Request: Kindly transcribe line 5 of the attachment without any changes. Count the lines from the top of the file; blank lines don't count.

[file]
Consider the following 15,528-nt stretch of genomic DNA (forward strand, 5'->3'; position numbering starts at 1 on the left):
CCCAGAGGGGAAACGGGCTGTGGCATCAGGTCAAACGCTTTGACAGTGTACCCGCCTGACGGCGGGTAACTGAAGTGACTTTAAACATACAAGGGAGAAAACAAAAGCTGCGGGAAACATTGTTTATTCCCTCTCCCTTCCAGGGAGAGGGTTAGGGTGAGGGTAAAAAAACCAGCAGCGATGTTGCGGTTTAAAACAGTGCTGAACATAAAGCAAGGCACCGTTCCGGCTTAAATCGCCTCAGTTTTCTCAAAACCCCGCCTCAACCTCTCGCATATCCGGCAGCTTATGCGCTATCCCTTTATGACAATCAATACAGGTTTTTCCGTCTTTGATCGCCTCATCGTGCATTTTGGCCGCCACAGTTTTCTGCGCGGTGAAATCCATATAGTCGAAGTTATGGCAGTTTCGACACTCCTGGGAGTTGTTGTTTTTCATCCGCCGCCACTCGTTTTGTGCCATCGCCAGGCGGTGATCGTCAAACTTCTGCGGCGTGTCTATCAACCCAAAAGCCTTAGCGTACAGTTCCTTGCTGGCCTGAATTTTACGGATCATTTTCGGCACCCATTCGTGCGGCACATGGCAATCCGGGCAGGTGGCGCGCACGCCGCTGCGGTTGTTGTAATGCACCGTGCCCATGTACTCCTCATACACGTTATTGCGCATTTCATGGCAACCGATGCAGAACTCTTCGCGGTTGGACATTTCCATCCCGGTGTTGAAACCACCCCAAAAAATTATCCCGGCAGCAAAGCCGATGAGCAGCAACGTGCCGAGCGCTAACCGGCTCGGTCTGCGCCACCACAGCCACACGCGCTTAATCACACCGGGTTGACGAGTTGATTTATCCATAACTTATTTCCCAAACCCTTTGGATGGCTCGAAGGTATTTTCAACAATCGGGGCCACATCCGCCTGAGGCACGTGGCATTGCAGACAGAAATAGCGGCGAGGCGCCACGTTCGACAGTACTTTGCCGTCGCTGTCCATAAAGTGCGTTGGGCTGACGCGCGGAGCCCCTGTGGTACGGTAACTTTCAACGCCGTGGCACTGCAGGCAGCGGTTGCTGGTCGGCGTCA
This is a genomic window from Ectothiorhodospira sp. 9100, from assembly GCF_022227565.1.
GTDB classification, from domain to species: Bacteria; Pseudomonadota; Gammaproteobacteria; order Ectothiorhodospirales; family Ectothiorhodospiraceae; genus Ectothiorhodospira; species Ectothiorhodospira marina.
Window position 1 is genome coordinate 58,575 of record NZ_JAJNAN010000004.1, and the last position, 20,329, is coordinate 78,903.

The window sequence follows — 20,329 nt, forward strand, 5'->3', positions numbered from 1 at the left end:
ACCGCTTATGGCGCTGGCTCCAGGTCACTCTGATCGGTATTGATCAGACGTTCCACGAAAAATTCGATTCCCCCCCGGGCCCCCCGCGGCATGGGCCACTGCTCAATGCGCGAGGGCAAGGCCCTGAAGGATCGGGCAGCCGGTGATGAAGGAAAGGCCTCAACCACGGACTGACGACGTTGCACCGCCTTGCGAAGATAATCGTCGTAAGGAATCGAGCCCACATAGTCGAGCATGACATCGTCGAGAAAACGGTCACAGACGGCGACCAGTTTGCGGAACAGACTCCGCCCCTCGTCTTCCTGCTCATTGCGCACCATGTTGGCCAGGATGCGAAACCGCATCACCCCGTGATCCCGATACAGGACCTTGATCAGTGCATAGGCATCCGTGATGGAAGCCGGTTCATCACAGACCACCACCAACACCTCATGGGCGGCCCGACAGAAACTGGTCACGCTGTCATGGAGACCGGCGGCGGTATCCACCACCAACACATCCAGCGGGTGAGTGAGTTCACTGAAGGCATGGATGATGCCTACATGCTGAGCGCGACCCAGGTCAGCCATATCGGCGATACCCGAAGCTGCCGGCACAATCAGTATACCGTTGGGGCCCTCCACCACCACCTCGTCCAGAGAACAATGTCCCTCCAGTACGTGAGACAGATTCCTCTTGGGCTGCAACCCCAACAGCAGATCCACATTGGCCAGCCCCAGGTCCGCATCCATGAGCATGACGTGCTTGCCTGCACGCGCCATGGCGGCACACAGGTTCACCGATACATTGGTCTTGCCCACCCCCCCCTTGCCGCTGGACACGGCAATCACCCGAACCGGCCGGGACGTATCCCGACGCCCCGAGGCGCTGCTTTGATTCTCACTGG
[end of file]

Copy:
Window position 1 is genome coordinate 58,575 of record NZ_JAJNAN010000004.1, and the last position, 20,329, is coordinate 78,903.